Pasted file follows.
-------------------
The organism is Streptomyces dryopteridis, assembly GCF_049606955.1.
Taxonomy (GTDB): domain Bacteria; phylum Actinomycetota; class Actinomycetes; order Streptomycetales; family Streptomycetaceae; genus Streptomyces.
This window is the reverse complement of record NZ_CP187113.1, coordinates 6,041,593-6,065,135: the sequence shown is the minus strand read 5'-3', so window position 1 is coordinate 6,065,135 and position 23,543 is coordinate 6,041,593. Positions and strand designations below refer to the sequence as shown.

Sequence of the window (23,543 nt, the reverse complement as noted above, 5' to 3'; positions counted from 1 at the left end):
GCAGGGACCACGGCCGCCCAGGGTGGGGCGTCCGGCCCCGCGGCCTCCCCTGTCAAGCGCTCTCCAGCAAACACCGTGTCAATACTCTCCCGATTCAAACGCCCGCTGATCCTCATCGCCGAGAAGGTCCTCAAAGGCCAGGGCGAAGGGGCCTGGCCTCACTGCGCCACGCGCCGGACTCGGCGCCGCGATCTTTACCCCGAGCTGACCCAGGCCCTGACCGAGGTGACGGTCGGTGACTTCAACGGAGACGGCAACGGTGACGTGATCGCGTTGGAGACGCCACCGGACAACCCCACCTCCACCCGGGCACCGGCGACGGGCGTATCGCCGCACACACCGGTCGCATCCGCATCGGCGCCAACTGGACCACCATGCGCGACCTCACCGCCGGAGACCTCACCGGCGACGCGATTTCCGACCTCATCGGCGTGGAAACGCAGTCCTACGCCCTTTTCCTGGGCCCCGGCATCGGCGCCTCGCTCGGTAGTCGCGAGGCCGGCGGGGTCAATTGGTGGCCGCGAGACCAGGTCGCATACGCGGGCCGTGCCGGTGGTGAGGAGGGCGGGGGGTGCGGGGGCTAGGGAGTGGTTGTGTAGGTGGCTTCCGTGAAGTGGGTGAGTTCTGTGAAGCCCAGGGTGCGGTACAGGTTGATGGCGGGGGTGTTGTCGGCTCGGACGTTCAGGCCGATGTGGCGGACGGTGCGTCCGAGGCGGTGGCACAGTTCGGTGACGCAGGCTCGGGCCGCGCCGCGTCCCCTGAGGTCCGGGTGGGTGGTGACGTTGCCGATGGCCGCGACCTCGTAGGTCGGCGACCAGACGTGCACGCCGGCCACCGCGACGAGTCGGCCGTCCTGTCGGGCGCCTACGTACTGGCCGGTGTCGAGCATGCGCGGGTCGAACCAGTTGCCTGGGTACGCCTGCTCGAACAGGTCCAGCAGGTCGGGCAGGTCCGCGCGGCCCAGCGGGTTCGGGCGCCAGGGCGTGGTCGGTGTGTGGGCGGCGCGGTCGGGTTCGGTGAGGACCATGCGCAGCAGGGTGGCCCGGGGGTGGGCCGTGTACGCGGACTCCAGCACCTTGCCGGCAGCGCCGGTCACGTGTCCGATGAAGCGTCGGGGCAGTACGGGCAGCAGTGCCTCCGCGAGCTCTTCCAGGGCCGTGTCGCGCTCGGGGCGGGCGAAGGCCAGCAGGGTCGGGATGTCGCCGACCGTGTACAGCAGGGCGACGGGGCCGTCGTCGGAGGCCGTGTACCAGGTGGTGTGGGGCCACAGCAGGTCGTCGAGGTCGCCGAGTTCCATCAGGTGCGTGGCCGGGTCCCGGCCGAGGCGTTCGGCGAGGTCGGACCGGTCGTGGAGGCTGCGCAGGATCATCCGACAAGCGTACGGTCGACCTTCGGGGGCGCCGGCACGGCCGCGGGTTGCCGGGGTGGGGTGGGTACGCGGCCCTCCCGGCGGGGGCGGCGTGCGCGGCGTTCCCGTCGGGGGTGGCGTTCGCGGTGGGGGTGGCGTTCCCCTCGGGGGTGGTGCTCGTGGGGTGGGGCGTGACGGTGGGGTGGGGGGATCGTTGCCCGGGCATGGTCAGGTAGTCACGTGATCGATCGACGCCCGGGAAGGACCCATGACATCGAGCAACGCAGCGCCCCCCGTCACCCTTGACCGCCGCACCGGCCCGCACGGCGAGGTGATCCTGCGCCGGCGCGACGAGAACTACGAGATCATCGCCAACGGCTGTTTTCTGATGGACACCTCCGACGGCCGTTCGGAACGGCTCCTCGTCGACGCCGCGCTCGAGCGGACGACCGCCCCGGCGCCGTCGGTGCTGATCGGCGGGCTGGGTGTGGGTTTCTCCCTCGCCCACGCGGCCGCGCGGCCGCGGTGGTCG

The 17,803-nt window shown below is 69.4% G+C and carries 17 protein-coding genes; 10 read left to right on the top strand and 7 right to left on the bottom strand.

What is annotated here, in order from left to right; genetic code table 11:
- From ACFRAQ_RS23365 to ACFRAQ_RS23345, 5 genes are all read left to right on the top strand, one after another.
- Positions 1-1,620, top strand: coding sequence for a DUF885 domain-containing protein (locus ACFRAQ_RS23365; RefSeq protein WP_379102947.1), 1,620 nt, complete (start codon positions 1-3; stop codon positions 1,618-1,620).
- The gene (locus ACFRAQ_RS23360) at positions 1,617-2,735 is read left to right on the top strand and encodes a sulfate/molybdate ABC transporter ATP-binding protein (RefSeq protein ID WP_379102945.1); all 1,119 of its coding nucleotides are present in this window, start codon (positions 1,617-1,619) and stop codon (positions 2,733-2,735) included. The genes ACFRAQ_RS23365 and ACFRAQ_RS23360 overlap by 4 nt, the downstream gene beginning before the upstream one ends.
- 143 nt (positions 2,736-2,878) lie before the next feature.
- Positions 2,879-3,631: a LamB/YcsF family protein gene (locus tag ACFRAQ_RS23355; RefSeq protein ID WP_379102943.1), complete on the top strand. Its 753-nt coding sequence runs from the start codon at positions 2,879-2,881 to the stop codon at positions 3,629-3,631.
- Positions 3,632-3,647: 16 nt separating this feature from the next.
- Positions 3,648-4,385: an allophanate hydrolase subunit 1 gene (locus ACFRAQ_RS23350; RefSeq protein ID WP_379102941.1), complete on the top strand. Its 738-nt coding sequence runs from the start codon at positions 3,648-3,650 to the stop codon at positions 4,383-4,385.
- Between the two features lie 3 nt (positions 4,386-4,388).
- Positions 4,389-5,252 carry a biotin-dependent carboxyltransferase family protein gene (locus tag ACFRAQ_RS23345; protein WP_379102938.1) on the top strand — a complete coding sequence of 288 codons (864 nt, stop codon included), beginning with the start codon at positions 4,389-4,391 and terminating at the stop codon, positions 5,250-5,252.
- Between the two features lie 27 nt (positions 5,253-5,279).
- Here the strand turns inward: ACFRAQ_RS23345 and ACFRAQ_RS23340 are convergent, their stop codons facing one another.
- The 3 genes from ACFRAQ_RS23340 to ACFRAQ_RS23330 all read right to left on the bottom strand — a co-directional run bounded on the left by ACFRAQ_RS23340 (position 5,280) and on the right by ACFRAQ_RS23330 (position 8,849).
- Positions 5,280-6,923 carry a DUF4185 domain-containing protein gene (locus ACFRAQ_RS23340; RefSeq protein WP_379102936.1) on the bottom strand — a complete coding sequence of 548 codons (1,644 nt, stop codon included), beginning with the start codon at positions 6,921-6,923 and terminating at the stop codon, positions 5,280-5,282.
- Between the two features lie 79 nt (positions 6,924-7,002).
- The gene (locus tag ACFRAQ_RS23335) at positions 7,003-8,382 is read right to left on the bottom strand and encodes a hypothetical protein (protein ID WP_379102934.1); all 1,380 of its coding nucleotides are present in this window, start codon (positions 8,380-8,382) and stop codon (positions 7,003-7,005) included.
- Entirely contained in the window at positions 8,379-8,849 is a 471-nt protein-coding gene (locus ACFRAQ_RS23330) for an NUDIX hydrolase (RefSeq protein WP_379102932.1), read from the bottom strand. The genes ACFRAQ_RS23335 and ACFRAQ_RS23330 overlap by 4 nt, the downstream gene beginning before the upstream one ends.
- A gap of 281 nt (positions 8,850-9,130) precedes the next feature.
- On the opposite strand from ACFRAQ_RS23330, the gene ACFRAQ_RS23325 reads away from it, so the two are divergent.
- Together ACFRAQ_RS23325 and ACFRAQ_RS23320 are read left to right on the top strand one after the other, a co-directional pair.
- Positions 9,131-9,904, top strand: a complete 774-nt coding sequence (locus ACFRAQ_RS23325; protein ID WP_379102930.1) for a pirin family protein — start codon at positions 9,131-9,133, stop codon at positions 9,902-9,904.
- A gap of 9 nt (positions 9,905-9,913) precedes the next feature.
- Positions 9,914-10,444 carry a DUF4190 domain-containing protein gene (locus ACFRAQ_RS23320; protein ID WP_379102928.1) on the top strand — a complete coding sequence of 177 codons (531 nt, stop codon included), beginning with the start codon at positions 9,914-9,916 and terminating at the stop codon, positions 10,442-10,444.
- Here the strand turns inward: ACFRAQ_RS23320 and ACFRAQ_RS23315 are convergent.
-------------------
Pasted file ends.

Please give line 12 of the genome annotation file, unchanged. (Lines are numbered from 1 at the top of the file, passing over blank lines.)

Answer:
- Positions 2,879-3,631: a LamB/YcsF family protein gene (locus tag ACFRAQ_RS23355; RefSeq protein ID WP_379102943.1), complete on the top strand. Its 753-nt coding sequence runs from the start codon at positions 2,879-2,881 to the stop codon at positions 3,629-3,631.